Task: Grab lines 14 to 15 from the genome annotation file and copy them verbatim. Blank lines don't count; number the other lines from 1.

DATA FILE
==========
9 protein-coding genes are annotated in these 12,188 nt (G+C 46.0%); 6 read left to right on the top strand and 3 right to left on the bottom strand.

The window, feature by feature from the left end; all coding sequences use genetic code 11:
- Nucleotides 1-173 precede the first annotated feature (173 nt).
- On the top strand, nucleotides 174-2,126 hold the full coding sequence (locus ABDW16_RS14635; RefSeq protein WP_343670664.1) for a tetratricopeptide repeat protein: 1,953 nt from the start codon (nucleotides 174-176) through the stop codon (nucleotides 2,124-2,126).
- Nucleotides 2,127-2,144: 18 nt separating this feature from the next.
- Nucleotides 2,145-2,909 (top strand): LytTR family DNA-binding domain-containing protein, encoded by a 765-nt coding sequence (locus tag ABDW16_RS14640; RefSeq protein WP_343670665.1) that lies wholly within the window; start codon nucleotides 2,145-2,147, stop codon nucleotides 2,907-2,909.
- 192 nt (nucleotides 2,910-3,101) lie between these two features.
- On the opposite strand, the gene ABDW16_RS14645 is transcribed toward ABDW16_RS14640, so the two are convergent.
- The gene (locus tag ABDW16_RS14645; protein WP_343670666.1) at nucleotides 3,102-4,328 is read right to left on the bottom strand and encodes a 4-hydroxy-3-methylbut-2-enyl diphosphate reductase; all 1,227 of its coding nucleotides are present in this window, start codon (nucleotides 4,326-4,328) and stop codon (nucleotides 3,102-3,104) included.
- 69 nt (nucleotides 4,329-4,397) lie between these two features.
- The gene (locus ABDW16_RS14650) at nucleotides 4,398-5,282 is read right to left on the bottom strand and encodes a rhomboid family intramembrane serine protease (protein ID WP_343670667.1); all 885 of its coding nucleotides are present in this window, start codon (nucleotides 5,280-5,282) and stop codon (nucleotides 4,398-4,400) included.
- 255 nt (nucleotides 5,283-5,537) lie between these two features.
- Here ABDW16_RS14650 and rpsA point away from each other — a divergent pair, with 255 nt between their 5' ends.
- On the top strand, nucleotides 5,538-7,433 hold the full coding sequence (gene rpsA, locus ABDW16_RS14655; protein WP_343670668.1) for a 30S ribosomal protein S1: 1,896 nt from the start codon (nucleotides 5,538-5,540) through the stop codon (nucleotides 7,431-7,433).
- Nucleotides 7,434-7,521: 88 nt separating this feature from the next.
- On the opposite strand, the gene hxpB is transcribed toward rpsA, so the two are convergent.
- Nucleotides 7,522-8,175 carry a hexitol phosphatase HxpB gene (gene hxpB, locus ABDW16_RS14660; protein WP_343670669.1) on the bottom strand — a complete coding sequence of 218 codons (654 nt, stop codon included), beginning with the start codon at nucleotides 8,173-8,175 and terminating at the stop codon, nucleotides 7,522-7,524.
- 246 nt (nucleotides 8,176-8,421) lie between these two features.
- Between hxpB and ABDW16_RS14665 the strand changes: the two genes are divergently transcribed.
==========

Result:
- On the top strand, nucleotides 5,538-7,433 hold the full coding sequence (gene rpsA, locus ABDW16_RS14655; protein WP_343670668.1) for a 30S ribosomal protein S1: 1,896 nt from the start codon (nucleotides 5,538-5,540) through the stop codon (nucleotides 7,431-7,433).
- Nucleotides 7,434-7,521: 88 nt separating this feature from the next.